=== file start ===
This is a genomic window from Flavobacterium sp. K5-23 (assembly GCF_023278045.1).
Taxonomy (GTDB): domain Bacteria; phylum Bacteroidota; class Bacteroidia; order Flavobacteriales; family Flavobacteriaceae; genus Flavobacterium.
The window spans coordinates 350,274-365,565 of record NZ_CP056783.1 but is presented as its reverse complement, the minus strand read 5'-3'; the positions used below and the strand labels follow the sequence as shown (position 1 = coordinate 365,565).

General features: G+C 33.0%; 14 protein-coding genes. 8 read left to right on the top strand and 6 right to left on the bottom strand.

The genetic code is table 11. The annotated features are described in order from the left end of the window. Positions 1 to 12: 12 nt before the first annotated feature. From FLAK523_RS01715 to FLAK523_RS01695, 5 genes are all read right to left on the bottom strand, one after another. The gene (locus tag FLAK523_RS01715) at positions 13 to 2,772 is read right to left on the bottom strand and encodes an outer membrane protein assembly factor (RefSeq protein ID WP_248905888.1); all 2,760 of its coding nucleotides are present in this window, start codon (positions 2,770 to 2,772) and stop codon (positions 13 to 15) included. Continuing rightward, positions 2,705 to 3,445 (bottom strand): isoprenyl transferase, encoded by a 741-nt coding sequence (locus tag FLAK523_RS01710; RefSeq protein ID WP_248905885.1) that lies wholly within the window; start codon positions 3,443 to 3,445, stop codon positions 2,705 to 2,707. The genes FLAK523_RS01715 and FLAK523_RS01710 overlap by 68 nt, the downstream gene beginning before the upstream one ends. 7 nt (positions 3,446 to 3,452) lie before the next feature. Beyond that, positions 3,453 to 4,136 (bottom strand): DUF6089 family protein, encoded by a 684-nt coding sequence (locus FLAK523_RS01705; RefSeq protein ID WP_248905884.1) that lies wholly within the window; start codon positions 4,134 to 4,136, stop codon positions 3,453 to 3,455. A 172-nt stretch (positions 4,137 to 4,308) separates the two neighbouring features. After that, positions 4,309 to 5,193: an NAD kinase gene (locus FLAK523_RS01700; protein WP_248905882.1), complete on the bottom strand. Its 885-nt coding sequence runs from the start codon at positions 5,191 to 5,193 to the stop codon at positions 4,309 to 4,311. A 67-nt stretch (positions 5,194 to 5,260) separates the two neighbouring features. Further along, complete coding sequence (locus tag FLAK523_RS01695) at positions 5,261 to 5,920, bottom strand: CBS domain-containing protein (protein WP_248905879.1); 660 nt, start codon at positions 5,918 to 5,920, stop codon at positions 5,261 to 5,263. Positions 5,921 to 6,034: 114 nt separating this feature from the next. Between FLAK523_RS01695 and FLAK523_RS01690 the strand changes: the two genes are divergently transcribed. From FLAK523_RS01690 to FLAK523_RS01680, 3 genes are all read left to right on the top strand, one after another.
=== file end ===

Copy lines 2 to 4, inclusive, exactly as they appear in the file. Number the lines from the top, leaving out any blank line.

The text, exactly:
Taxonomy (GTDB): domain Bacteria; phylum Bacteroidota; class Bacteroidia; order Flavobacteriales; family Flavobacteriaceae; genus Flavobacterium.
The window spans coordinates 350,274-365,565 of record NZ_CP056783.1 but is presented as its reverse complement, the minus strand read 5'-3'; the positions used below and the strand labels follow the sequence as shown (position 1 = coordinate 365,565).

General features: G+C 33.0%; 14 protein-coding genes. 8 read left to right on the top strand and 6 right to left on the bottom strand.